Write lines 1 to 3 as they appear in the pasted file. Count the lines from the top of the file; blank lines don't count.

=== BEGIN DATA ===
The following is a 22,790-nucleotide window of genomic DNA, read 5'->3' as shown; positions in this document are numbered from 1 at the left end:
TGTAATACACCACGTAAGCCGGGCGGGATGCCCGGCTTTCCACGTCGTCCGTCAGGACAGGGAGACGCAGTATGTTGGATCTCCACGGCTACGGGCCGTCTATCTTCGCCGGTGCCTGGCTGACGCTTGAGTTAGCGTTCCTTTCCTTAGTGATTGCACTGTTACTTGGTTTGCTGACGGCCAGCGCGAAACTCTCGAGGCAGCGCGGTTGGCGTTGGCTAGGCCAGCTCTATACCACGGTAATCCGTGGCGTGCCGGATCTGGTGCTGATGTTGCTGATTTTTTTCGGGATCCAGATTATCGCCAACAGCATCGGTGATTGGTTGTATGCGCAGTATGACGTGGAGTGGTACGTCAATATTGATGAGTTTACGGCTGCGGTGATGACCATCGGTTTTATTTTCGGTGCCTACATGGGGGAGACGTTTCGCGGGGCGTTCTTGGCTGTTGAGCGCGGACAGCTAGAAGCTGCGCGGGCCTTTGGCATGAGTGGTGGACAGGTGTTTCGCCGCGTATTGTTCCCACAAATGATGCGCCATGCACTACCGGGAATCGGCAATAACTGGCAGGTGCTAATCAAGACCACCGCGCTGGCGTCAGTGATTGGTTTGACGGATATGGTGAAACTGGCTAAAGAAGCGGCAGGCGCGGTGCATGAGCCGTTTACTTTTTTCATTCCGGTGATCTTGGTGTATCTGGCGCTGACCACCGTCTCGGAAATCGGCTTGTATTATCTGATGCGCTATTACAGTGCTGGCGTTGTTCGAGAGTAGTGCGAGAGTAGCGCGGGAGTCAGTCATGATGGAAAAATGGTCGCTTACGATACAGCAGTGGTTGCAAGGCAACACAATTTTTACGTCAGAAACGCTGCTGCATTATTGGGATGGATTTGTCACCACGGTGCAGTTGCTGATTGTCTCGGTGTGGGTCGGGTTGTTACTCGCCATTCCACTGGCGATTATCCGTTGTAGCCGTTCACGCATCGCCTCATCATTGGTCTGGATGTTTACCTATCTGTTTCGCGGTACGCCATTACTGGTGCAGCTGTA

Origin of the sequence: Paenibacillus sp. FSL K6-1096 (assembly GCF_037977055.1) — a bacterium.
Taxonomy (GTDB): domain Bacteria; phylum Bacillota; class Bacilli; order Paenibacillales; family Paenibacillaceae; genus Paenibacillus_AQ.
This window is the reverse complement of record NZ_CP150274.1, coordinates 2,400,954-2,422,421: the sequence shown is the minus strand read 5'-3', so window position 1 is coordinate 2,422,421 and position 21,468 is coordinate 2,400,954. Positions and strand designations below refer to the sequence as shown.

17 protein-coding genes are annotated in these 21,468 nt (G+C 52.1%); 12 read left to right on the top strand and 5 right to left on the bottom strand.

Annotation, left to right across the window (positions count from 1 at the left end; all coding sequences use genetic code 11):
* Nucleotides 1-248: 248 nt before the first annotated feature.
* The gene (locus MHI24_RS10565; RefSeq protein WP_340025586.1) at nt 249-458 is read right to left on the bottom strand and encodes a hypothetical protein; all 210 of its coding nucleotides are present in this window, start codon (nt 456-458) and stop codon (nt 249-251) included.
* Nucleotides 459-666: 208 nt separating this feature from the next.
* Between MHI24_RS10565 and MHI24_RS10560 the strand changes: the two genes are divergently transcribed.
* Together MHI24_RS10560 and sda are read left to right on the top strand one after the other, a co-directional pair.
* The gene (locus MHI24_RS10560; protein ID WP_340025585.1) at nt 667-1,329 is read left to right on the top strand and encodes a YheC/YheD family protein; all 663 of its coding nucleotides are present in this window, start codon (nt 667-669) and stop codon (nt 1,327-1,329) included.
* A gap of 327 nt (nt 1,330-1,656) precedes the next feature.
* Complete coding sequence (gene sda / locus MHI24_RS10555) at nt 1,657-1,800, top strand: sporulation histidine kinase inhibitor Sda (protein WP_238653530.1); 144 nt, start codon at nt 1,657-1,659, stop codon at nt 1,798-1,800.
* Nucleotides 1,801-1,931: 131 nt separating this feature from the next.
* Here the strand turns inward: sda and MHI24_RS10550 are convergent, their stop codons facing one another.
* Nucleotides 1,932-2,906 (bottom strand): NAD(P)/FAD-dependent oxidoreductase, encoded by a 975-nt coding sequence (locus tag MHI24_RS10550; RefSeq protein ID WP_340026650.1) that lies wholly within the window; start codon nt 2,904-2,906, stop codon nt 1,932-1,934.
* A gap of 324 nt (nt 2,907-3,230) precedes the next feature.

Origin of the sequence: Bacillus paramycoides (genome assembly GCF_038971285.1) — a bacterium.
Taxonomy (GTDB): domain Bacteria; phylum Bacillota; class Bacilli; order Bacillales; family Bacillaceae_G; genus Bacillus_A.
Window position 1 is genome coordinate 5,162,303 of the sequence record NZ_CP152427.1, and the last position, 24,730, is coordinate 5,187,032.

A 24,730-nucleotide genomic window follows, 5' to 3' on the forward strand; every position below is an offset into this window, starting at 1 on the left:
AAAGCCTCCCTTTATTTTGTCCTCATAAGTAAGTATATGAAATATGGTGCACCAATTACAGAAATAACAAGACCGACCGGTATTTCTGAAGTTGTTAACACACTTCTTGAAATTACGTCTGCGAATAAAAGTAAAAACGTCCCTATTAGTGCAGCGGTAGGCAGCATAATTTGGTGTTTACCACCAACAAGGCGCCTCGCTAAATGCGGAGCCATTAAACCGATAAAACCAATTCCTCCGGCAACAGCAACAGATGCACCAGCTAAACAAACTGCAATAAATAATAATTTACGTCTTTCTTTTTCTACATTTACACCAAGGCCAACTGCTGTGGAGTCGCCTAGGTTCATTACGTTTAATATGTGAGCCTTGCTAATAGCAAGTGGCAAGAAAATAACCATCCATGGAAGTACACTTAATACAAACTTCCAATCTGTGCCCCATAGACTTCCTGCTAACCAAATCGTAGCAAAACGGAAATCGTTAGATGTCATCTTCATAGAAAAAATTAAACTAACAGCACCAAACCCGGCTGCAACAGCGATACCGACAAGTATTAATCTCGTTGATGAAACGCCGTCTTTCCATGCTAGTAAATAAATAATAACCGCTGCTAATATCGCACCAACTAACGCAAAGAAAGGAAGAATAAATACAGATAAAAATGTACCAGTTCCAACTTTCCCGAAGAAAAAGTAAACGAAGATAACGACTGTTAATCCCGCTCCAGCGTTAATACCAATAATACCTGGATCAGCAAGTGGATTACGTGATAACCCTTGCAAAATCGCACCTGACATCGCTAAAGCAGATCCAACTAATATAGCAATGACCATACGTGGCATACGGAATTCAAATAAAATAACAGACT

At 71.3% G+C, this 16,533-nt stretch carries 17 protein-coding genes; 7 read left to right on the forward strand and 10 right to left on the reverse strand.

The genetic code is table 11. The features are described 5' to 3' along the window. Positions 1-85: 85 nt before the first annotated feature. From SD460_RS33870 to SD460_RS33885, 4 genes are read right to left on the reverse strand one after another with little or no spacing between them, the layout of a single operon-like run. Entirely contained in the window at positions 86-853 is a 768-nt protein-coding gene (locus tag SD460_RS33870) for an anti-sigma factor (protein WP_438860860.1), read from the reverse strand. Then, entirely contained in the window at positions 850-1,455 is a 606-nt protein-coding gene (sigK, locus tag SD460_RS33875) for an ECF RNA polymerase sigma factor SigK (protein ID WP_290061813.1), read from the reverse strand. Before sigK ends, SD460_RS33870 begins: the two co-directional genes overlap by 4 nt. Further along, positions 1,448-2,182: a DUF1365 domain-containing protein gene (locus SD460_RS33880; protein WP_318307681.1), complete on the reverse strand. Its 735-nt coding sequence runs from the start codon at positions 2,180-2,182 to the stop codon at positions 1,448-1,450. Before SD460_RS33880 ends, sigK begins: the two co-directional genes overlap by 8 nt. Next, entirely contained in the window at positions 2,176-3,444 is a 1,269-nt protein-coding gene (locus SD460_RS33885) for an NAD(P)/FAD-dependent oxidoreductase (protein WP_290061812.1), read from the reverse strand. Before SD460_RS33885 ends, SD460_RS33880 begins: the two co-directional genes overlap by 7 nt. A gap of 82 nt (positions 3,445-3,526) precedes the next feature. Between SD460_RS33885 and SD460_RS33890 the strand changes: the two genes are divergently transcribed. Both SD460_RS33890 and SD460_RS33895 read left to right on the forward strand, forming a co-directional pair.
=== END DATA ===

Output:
The following is a 22,790-nucleotide window of genomic DNA, read 5'->3' as shown; positions in this document are numbered from 1 at the left end:
TGTAATACACCACGTAAGCCGGGCGGGATGCCCGGCTTTCCACGTCGTCCGTCAGGACAGGGAGACGCAGTATGTTGGATCTCCACGGCTACGGGCCGTCTATCTTCGCCGGTGCCTGGCTGACGCTTGAGTTAGCGTTCCTTTCCTTAGTGATTGCACTGTTACTTGGTTTGCTGACGGCCAGCGCGAAACTCTCGAGGCAGCGCGGTTGGCGTTGGCTAGGCCAGCTCTATACCACGGTAATCCGTGGCGTGCCGGATCTGGTGCTGATGTTGCTGATTTTTTTCGGGATCCAGATTATCGCCAACAGCATCGGTGATTGGTTGTATGCGCAGTATGACGTGGAGTGGTACGTCAATATTGATGAGTTTACGGCTGCGGTGATGACCATCGGTTTTATTTTCGGTGCCTACATGGGGGAGACGTTTCGCGGGGCGTTCTTGGCTGTTGAGCGCGGACAGCTAGAAGCTGCGCGGGCCTTTGGCATGAGTGGTGGACAGGTGTTTCGCCGCGTATTGTTCCCACAAATGATGCGCCATGCACTACCGGGAATCGGCAATAACTGGCAGGTGCTAATCAAGACCACCGCGCTGGCGTCAGTGATTGGTTTGACGGATATGGTGAAACTGGCTAAAGAAGCGGCAGGCGCGGTGCATGAGCCGTTTACTTTTTTCATTCCGGTGATCTTGGTGTATCTGGCGCTGACCACCGTCTCGGAAATCGGCTTGTATTATCTGATGCGCTATTACAGTGCTGGCGTTGTTCGAGAGTAGTGCGAGAGTAGCGCGGGAGTCAGTCATGATGGAAAAATGGTCGCTTACGATACAGCAGTGGTTGCAAGGCAACACAATTTTTACGTCAGAAACGCTGCTGCATTATTGGGATGGATTTGTCACCACGGTGCAGTTGCTGATTGTCTCGGTGTGGGTCGGGTTGTTACTCGCCATTCCACTGGCGATTATCCGTTGTAGCCGTTCACGCATCGCCTCATCATTGGTCTGGATGTTTACCTATCTGTTTCGCGGTACGCCATTACTGGTGCAGCTGTA

Origin of the sequence: Paenibacillus sp. FSL K6-1096 (assembly GCF_037977055.1) — a bacterium.